ELV will give you this: Big Paul’s smelled right (nice and smokey) and (according to Calvin Trillin) he’s the right color (from the glimpse we caught of him).
He’s also fairly large, so there’s truth in advertising there too.
One of our Facebook friends swore by the brisket, but we found it too lean for our tastes and a bit dry — although the Burger Maven loved it. It’s also served in a more chunky-than-sliced-style, but was plenty tender and there was a ton of it. (One thing you won’t complain about here are the portion sizes.)
The pork was more chopped than pulled, but was sweet and juicy and obviously cooked with care. The buns were fresh (unforgivably, not always the case in barbecue joints), and the sauces (both the jalapeno and regular), tomato-based and plenty peppery.
We even liked the coleslaw.
ELV just realized as he was writing this that Big Paul is the same cook he discovered way down in the south end of town (near the South Point Hotel and Casino), over four years ago. We figured this out by looking at this video of his operation:
He apparently left those obscure digs for a year in Africa, then returned to open a joint on West Flamingo — where he was equally incognito. Let’s hope his new location will bring him many a happily-sated and smoked customer. The dude can cook.
ELV’s lunch for two came to $27, including a $5 tip.
BIG PAUL’S BBQ
3025 E. Desert Inn Road
Las Vegas, NV
7 thoughts on “BIG PAUL’S – Hope Springs Eternal”
There are two food groups what are awful bad in Vegas, BBQ and Tex Mex….hope this place can change my mind but I highly doubt it….
Hey Choad. Would you happen to have any good classic or unusual sausage recipes for a fellow foodie? Cooking sausage, not dry stuff like salami and shit. There’s all kinds all google but hard to filter through 350,000,000 Nothing says lovin like getting real tanked and making sausages for yo peeps.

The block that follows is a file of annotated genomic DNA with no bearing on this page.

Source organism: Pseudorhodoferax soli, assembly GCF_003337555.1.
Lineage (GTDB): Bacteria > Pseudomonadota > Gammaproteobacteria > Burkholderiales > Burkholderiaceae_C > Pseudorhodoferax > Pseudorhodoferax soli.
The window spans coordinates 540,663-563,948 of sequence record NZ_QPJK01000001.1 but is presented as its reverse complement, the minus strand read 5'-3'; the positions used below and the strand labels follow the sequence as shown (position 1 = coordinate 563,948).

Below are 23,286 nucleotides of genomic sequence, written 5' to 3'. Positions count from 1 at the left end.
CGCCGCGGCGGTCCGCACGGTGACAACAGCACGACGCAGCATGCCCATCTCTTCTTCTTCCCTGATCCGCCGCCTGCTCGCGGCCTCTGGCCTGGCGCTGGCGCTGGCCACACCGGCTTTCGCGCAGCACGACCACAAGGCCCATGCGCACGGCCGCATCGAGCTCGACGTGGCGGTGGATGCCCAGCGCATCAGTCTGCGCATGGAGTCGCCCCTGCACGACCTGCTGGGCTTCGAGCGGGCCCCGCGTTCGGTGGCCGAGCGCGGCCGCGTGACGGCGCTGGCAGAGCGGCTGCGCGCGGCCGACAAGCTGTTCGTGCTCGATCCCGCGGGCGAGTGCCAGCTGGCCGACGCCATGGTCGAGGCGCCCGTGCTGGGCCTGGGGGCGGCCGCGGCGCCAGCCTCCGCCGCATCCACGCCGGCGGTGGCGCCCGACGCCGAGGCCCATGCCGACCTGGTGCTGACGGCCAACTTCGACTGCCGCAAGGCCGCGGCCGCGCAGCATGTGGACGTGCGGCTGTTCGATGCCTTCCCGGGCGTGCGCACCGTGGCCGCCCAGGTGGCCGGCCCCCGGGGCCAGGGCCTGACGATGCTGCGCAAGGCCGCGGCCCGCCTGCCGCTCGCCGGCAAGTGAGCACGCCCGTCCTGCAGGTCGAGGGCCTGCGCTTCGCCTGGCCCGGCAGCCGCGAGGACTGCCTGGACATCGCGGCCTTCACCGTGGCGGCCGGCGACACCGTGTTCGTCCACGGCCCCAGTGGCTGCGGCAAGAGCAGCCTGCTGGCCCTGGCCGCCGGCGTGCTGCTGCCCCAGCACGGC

I liked that location down here on Silverado Ranch when it was K’s BBQ. When this guy took it over and it became Cajun BBQ it seemed like he was trying to have the sauce make the BBQ instead of complementing it. Jalapeno BBQ sauce is a novelty – a couple bites and it burns your ability to taste good BBQ. K’s was the first BBQ place in Vegas that I found was close to what I was used to growing up around Houston.
Now that Dickey’s on LV Blvd in front of the Premium Outlets on the southside opened up a couple years ago, I no longer go straight from the Houston airport to a BBQ joint before meeting the family for Christmas each year. I still have to eat my fill of TexMex because no matter what I try, and what people recommend, nobody’s quite hit it here yet.
Where is the smoke ring on the pork and brisket? Doesn’t look like real bbq to me.
ELV responds: A smoke ring is not necessarily a sign of good or heavy smoking. Smoke rings develop because of gases in the heat source interact with the pigment of the meat. A smoke ring can be a sign of a lot of smoking, but well-smoked meats may or may not develop one. We found the brisket above plenty smoky…the pork less so.
No smoke ring indicates it was not cooked right. Most likely cooked ahead and stored in refrigerator. Took it out and poured some smoke sauce on it. Saves alot of time. They use to do this at Salt Lick.
Why the mention of Tex Mex? Besides Tex Mex is how bad/lazy people cook real Mexican food. Tex Mex = Jail House Slop, or at least it did when I was in San Antonio for a few months last year. Speaking of BBQ, Rudy’s in San Antonio….
Will be visiting Big Paul soon.
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